Millets are a diverse group of summer annual grasses that fit a variety of needs.
Pearl millet (Genus Pennisetum) has the highest yield potential among millets because of its hybrid heterosis. Because millets have no prussic acid potential, hybrid pearl millet is preferred for grazing under conditions in which prussic acid might be hazardous. Millets, like any plant, can still accumulate nitrates and should be tested if high nitrates are a potential concern. Pearl millet is more tolerant of sandy and calcareous soils than sor-ghum-sudan, but less tolerant of heavy clay or wet soils. Pearl millet is usually higher in protein than sorghum but loses palatability more rapidly upon maturity and unlike sorghums, pearl millet is safe for horses.
Foxtail millet (Genus Setaria) is also known as German or White Wonder millet. It is earlier in maturity and has lower forage yield potential than pearl millet; howev-er, it is finer-stemmed and cures more rapidly for hay than pearl millet. When growing as a forage, be aware that once it heads out, it loses forage quality, and the bristly awns on the seedheads can cause sores in animal mouths. Foxtail millet should not be used for horses, as it contains a compound that can cause joint pain and problems with the urinary tract.
Browntop millet (Genus Urochloa) is another rap-id-maturing, lower-yielding millet variety, commonly used in the southern plains but can move north also. Browntop holds its palatability after maturity better than other millets and is safe to feed to horses. It is often used in wildlife food plots as it is a good seed producer.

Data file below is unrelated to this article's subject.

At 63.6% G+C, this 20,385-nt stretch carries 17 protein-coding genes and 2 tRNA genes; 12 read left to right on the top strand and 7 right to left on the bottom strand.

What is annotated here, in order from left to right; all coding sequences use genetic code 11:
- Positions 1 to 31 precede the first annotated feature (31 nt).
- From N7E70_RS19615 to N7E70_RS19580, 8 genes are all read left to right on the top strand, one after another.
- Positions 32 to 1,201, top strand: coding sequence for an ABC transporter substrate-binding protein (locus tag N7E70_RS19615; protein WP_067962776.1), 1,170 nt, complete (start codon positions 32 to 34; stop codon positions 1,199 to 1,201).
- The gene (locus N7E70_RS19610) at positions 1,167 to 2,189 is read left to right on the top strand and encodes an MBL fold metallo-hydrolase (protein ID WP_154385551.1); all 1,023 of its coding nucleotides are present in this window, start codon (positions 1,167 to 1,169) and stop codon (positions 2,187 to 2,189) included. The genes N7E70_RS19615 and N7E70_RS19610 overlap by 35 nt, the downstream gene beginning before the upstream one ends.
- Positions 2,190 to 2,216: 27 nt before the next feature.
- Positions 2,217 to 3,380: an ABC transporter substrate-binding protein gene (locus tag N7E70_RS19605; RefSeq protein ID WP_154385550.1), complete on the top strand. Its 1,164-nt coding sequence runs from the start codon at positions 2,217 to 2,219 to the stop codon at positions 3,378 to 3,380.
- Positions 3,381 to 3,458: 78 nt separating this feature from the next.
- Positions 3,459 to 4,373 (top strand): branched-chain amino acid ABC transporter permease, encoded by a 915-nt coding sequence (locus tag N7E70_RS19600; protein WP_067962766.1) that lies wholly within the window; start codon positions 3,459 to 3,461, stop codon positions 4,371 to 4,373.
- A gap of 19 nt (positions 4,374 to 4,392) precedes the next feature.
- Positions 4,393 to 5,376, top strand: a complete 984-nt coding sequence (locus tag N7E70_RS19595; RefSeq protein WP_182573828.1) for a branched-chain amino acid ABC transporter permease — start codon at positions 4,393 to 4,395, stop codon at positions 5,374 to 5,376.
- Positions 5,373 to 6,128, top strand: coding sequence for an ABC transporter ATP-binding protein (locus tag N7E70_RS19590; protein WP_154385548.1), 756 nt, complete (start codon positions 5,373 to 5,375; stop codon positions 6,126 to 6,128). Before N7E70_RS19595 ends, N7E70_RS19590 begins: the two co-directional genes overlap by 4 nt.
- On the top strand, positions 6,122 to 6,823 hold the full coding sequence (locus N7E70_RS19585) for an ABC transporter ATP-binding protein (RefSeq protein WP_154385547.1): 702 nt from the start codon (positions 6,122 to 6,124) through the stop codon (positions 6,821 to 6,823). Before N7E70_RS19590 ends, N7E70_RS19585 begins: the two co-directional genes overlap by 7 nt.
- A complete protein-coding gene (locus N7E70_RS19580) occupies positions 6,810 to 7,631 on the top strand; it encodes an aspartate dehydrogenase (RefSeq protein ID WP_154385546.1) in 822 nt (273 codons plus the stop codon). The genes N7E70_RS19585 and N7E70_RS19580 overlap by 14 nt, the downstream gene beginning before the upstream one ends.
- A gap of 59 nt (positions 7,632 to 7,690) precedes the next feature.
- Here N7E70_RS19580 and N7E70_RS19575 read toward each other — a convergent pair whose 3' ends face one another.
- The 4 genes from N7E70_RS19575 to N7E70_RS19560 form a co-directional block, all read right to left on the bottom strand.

Japanese millet (Genus Echinochloa) matures rapidly and typically yields less forage than other millets but is more palatable than foxtail millet after maturity and has better regrowth. Japanese millet is exceptionally tolerant of wet soil and will even grow in standing water, finding use in duck food plots.
Proso millet (Genus Panicum) is used strictly as a grain crop and has very little forage value, being both unpro-ductive and unpalatable. However, it is one of the most water-efficient grain crops, and is used to provide animal feed in areas too dry for corn or sorghum. It is also used as a rapid-maturing (as little as 60 days to maturity) grain crop when the growing season is too short for a full-season crop, such as when hail takes out the primary crop or for wildlife food plots.
- Millets | Forage Management – If you have an interest in growing millets as a forage crop or incorporating some into a mixture, here is a great publication offered by Iowa State Extension. This article compares pearl, japanese, foxtail and proso millets in a very dense, easy to read article.